I’ve been working on an exchange backup problem.  Now I know that the exchange server in question was not set up as “best practices”.  Single information store, (used to be installed on the C: drive, we finally moved that) for about 350 users.  The new exchange server is coming online soon (not soon enough for my tastes) but for now this is what I have to work with.

A single stream backup has taken about 24 hours to complete, even for differentials, using the default directive:

Microsoft Exchange Mailboxes:\

You create a single stream for all mailboxes.

So knowing there has to be a better way to do this, I tried the usual wildcard, as follows:

Microsoft Exchange Mailboxes:\*

With disasterous results.  The system spawned 400+ backup streams, which held the entire backup environment hostage.  Half the backup jobs couldn’t run within the 5 hour window we had set for ourselves.  A little research through the Symantec/Veritas site (their site is not exactly easty to sift through) turns up the following set of directives in the “Exchange Administrator’s Guide”:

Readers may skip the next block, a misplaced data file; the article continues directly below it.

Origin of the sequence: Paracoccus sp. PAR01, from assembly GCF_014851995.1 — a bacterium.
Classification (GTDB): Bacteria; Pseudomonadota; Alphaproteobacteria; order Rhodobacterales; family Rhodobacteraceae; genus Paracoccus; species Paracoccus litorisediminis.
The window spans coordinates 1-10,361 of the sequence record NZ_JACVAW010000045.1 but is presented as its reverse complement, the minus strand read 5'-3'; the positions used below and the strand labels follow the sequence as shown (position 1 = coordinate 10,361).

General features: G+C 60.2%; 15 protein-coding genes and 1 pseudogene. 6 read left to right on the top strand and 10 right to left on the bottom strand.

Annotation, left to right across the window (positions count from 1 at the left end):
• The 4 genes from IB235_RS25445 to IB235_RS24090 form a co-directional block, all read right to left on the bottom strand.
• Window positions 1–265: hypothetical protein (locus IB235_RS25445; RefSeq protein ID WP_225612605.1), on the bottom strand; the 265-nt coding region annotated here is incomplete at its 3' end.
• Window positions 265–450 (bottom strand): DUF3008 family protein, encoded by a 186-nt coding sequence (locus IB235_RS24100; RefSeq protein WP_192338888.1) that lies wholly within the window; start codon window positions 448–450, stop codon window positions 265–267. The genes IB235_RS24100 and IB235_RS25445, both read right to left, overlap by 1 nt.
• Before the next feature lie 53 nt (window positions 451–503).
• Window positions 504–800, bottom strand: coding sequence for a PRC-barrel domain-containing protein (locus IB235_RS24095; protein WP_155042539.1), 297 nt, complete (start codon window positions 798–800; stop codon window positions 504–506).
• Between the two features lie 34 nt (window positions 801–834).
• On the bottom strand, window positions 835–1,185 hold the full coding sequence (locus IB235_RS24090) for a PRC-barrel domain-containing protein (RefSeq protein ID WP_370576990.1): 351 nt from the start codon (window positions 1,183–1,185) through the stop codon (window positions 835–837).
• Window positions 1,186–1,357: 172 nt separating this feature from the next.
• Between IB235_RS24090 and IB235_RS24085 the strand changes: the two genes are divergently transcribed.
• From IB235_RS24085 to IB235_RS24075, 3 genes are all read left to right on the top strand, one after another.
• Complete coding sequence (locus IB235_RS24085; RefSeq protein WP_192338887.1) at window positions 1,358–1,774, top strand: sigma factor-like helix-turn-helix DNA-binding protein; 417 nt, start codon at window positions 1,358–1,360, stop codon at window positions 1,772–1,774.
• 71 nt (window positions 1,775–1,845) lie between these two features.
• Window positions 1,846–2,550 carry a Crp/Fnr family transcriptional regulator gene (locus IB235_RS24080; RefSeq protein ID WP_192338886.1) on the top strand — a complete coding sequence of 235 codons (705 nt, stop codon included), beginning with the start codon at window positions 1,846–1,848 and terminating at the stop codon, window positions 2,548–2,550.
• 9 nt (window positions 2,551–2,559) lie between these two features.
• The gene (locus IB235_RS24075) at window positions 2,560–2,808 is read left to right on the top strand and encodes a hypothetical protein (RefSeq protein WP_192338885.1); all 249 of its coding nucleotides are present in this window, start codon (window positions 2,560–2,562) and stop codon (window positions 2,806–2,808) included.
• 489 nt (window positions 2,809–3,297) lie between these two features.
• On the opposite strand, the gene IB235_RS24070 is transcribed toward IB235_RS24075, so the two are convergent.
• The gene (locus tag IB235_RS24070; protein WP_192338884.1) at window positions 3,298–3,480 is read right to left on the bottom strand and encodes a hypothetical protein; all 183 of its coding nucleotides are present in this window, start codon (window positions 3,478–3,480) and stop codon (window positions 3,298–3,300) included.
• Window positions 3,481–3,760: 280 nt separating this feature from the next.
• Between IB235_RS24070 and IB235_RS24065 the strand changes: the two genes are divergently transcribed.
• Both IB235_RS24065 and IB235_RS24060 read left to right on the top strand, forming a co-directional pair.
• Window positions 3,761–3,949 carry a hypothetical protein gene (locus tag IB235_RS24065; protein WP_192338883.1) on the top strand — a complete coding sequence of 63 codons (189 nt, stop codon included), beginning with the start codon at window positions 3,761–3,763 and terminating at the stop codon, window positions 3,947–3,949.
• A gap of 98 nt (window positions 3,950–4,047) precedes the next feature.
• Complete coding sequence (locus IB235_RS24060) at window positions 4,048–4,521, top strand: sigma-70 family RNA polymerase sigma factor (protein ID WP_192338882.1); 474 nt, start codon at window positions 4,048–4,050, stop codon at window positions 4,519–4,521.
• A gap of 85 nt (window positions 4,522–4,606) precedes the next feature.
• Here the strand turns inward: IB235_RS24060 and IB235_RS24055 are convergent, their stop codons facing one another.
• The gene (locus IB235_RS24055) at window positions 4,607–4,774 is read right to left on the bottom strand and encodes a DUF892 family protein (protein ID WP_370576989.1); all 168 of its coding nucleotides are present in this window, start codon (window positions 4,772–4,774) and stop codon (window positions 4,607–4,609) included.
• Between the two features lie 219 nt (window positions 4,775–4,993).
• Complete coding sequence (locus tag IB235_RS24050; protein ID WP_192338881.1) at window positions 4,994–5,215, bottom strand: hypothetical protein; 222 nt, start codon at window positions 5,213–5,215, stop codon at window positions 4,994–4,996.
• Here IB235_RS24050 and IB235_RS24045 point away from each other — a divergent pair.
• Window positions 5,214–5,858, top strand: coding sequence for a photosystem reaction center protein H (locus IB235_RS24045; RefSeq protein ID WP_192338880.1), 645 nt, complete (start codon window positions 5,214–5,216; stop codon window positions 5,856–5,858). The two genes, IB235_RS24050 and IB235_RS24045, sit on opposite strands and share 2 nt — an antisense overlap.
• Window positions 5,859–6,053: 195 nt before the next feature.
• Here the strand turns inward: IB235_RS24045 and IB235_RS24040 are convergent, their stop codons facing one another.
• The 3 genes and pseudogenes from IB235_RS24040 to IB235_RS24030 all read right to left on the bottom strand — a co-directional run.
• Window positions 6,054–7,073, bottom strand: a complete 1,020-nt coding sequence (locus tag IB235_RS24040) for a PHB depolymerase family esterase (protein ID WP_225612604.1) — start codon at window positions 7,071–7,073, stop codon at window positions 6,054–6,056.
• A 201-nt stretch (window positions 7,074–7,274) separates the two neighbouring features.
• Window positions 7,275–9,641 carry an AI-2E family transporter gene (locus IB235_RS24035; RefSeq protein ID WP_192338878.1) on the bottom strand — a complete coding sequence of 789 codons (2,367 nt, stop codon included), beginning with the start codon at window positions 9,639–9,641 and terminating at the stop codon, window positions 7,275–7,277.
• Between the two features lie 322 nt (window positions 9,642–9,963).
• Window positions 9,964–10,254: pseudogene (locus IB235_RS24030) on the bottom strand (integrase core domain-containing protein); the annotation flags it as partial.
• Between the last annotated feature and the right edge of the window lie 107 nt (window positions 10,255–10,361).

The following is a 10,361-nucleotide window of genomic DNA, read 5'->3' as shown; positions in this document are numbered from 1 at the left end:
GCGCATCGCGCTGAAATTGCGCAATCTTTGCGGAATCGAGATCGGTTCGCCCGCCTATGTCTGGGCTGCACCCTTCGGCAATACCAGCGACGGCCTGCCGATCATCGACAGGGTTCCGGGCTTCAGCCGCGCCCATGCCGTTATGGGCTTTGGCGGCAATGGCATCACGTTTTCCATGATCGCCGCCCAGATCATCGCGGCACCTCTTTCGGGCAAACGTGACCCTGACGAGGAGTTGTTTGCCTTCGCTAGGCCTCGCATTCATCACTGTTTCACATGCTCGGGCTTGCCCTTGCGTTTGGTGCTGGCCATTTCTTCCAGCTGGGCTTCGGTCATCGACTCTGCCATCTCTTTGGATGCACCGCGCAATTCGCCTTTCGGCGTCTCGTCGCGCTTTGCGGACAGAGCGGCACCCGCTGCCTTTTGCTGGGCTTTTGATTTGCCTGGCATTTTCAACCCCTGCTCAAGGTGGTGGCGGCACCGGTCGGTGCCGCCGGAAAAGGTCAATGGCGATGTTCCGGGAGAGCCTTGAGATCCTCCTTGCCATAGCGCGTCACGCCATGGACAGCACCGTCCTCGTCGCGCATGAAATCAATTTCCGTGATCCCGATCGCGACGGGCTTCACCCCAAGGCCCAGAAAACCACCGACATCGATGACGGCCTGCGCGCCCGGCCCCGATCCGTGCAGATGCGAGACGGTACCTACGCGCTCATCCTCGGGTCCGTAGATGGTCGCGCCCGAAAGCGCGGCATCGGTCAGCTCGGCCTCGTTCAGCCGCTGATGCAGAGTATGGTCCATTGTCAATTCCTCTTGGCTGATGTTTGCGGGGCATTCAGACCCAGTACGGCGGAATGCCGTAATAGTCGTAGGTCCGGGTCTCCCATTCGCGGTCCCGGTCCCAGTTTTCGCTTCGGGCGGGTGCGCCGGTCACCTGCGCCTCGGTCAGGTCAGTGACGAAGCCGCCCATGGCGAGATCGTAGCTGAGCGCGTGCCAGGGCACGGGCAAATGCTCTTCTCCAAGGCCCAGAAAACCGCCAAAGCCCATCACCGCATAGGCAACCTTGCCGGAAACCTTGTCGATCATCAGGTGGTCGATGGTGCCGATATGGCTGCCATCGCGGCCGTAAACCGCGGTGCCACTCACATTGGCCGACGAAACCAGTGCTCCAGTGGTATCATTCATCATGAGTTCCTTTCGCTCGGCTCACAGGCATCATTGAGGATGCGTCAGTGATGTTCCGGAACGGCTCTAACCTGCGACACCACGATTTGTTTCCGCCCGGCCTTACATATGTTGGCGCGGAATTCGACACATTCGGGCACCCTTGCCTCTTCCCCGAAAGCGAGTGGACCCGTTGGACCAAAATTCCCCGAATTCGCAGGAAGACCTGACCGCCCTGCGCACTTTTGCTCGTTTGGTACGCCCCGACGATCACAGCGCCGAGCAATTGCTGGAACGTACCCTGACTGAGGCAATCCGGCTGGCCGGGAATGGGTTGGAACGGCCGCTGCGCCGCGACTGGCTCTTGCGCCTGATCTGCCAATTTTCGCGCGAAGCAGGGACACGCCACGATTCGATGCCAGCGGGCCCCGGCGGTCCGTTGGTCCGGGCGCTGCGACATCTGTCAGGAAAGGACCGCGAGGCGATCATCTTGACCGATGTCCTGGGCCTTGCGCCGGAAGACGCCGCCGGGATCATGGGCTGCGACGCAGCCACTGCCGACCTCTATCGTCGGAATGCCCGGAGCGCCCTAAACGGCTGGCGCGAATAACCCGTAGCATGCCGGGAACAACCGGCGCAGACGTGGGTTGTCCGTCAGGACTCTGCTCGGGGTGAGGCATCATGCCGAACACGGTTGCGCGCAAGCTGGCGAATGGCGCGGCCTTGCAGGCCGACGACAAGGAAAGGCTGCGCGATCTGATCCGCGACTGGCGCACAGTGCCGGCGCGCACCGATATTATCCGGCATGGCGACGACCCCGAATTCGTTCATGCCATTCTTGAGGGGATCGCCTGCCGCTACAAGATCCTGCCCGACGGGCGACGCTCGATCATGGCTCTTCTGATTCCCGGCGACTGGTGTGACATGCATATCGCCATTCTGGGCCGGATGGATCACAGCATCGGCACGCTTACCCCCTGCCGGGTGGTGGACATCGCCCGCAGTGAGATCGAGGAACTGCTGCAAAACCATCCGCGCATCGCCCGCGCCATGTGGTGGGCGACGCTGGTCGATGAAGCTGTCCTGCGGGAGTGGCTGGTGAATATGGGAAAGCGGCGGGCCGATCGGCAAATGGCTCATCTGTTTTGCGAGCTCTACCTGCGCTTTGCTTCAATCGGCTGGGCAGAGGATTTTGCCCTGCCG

Microsoft Exchange Public Folders:\
Microsoft Information Store:\
Microsoft Exchange Mailboxes:\[a-e]*
Microsoft Exchange Mailboxes:\[f-j]*
Microsoft Exchange Mailboxes:\[k-o]*
Microsoft Exchange Mailboxes:\[p-t]*
Microsoft Exchange Mailboxes:\[u-z]*

Now the first two are easy – back up the public folders, and back up the information store as a whole.  Backing up the information store as well as the mailboxes can be said to be a bit redundant, however this is a big deal if you have to do a full restore – restoring from the Information store backup is much much faster than the item by item backup.  It’s a waste of time until you’re down and need it, so is worth the extra time / storage. 
The remaining directives group a collection of mailboxes into a single stream.  In our case we’ve put all mailboxes starting with A through all mailboxes starting with E in the single stream.  F through J in the second stream, etc.